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Harbour InfrastructureBack to homepage

Harbour Infrastructure

Credit: GIPC

Credit: GIPC

Ghana has two (2) commercial ports at Tema, in the east and Takoradi in the west. An inland port is under construction at Boankra, near Kumasi.  The port of Tema covers 166 hectares of water area enclosed by 2 breakwaters. There are 2 quays housing 12 multi-purpose berths. Quay 1 houses berth 6-12, while Quay 2 houses berths 1-5. These berths are operated as common-user and a wide range of cargo including dry bulks, steel products, bagged cargo, newspapers, vehicles and containers. There is a terminal for handling crude and other liquid petroleum products. The oil berth can accommodate tanker of up to 244 metres in length with a maximum draught of 9.7metres.

Recent years have seen a rapid increase in cargo through Tema and owing to trans-shipment and transit traffic to land-locked Burkina Faso, Mali and Niger. Indications are that traffic will continue to grow in the foreseeable future.

The Takoradi port, a much smaller one, was commissioned in 1928, but underwent major rehabilitation in the 1990s. It is slated for another massive refurbishment under the Ghana Gateway Project in the near future. Currently, it handles about 60% of Ghana’s total exports, which mainly includes minerals (manganese, bauxite and gold), timber and cocoa.

A new centrally located “inland port” is being constructed at Boankra near Kumasi in the heart of the country. This is expected to be an important staging post for goods in transit to and from the landlocked countries lying north of Ghana. This will be a multi-modal facility handling both road and rail traffic. When the facility enters service, cargo owners to the northern part of Ghana will be able to use Boankra as their trans-shipment instead of Tema and Takoradi.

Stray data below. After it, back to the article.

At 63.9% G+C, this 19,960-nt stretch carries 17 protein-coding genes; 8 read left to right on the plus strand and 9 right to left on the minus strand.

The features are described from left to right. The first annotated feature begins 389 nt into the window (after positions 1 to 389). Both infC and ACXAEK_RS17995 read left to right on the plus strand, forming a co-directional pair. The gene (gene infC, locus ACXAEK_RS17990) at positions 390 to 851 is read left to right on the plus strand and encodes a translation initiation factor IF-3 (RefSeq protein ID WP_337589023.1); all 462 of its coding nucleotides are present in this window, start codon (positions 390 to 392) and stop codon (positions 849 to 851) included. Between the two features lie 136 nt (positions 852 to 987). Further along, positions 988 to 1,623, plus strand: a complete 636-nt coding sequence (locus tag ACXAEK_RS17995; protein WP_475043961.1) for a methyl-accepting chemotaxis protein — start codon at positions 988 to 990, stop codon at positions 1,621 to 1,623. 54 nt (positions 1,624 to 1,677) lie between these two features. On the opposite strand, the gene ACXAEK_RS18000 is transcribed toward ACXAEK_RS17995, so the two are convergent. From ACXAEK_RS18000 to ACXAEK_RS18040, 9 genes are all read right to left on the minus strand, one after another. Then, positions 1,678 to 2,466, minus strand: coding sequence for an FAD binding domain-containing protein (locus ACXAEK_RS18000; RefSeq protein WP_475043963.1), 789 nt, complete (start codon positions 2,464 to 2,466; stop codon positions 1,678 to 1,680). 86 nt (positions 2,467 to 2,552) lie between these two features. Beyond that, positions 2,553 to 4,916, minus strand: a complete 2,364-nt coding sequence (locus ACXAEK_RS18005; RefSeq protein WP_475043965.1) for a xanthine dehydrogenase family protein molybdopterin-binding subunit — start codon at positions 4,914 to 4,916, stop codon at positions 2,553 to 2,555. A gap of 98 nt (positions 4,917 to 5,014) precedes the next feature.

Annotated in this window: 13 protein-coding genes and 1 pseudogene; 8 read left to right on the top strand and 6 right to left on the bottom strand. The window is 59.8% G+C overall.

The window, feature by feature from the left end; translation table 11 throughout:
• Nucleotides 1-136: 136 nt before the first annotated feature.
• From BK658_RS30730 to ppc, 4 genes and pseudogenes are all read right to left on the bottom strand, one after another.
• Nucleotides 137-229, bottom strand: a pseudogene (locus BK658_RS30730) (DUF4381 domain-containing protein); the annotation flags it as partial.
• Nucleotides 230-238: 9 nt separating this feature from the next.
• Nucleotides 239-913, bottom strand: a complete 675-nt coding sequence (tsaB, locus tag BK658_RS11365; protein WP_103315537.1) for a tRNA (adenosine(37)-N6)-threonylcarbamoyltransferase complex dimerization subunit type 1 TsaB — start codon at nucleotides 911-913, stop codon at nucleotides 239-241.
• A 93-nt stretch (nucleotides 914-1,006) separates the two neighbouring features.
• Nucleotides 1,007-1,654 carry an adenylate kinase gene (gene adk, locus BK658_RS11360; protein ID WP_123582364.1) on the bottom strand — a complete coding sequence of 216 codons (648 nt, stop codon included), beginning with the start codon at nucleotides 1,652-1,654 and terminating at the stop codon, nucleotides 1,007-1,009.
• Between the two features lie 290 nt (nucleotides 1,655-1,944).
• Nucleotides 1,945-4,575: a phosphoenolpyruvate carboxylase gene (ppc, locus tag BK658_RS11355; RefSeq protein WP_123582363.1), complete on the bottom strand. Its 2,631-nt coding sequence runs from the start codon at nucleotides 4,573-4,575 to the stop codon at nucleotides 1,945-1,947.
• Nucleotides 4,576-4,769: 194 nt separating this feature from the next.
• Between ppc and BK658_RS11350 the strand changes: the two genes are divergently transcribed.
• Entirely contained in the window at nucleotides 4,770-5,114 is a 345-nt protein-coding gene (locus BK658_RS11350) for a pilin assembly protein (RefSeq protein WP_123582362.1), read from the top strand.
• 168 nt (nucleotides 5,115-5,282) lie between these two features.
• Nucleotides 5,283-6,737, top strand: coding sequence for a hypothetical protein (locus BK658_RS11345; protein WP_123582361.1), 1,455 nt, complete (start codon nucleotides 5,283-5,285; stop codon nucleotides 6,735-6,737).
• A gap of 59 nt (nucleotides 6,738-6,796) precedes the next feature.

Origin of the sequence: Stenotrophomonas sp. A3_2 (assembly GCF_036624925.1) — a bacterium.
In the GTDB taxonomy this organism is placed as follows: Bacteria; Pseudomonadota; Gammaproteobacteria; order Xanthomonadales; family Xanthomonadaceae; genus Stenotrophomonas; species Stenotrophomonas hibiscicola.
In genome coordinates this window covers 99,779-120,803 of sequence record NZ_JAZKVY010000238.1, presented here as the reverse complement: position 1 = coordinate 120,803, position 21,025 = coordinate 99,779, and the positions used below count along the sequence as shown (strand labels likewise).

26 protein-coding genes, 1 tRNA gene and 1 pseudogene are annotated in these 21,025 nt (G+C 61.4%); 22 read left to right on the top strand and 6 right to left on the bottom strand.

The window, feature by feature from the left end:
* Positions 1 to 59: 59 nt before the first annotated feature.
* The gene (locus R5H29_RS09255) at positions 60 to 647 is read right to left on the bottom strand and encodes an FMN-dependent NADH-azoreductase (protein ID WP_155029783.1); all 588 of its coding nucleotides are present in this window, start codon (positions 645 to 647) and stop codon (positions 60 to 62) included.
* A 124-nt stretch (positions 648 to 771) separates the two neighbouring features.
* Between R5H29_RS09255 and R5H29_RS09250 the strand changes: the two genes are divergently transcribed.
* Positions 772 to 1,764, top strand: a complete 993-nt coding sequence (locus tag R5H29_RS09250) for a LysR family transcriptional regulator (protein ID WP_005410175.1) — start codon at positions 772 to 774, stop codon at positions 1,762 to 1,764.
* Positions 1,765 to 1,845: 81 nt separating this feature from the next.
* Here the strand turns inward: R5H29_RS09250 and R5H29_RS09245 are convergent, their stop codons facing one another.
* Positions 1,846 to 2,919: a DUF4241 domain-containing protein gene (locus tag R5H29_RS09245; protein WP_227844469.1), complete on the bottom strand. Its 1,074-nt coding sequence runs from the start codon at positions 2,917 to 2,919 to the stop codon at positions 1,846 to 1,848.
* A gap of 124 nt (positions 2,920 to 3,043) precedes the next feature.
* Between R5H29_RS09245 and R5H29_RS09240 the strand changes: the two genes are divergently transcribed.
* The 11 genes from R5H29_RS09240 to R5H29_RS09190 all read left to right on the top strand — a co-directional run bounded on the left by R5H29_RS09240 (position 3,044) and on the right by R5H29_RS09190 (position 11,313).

Due to Ghana’s oil find there is a short term development project to take place at the Takoradi port. The project which is estimated to cost about USD 50 million would involve dredging of the area to 7.0 m, land reclamation, relocation of the cocoa sheds outside the port, construction of about 500m quay walls, 650m oil berth with 10m draft, water hydrant for the supply of fresh water to vessels, office accommodation, oil storage tanks for bunkering, storage facility of oil production materials in a freezone and cargo handling equipment.

Based on cargo forecast up to year 2028 a master plan has been developed for the long term. The estimated cost of project is USD 650 million and it will see facilities like breakwater extension, paved operating areas, conveyers for clinker, bauxite and manganese, railroad, paved roads, container yard and cargo handling equipment being added to the port.

Fishing harbor

Credit: GIPC

Credit: GIPC

In the eastern part of Tema is one of Ghana’s main fishing harbours. Another one is at Sekondi and other minor ones are located at Elmina, Mumford and other fishing communities along the coast. The Tema Fishing harbour is divided into 3 zones – the inner outer fishing harbour has a protective water area of 15 hectares, a maximum draught of 5.2 metres and an average draught of 4.0 metres at low water level. Facilities include:

  • Lay-by jetting: 155 metres long with berthing for over 50 wooden   vessels
  • Mooring for 20 steel vessels
  • Net repairing wharf (100 metres long)
  • Two (2) fishing handling sheds
  • Fish market hall

Dry dock

The port of Tema is also a leading center of ship repairs on the west coast of Africa. Convening nearly 49 acres, the shipyard is a convenient hub for dry-docking and repairs of all kinds of ships ranging from large sea going vessels to coasters and fishing boats. It has facilities for ship repair, dry-docking, steel fabrication, general engineering, met lock repairs and non-destructive testing.

 

Ghana Business News